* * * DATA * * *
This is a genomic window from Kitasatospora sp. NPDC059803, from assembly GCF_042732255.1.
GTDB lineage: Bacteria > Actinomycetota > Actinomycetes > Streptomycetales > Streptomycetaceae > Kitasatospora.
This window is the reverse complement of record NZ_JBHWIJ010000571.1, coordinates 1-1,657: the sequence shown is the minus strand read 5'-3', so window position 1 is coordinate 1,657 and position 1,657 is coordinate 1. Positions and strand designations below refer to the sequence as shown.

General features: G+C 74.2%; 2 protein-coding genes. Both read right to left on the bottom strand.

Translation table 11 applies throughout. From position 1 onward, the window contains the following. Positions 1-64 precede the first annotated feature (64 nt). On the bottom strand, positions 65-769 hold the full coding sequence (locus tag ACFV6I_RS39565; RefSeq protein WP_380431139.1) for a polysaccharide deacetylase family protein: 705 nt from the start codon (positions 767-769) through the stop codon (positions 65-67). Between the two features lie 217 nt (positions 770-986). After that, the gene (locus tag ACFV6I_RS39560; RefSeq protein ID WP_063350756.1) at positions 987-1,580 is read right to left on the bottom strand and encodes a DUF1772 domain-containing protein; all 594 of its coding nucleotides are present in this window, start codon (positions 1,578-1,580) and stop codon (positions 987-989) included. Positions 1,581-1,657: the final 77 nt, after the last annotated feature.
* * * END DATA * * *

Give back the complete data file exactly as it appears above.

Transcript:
This is a genomic window from Kitasatospora sp. NPDC059803, from assembly GCF_042732255.1.
GTDB lineage: Bacteria > Actinomycetota > Actinomycetes > Streptomycetales > Streptomycetaceae > Kitasatospora.
This window is the reverse complement of record NZ_JBHWIJ010000571.1, coordinates 1-1,657: the sequence shown is the minus strand read 5'-3', so window position 1 is coordinate 1,657 and position 1,657 is coordinate 1. Positions and strand designations below refer to the sequence as shown.

General features: G+C 74.2%; 2 protein-coding genes. Both read right to left on the bottom strand.

Translation table 11 applies throughout. From position 1 onward, the window contains the following. Positions 1-64 precede the first annotated feature (64 nt). On the bottom strand, positions 65-769 hold the full coding sequence (locus tag ACFV6I_RS39565; RefSeq protein WP_380431139.1) for a polysaccharide deacetylase family protein: 705 nt from the start codon (positions 767-769) through the stop codon (positions 65-67). Between the two features lie 217 nt (positions 770-986). After that, the gene (locus tag ACFV6I_RS39560; RefSeq protein ID WP_063350756.1) at positions 987-1,580 is read right to left on the bottom strand and encodes a DUF1772 domain-containing protein; all 594 of its coding nucleotides are present in this window, start codon (positions 1,578-1,580) and stop codon (positions 987-989) included. Positions 1,581-1,657: the final 77 nt, after the last annotated feature.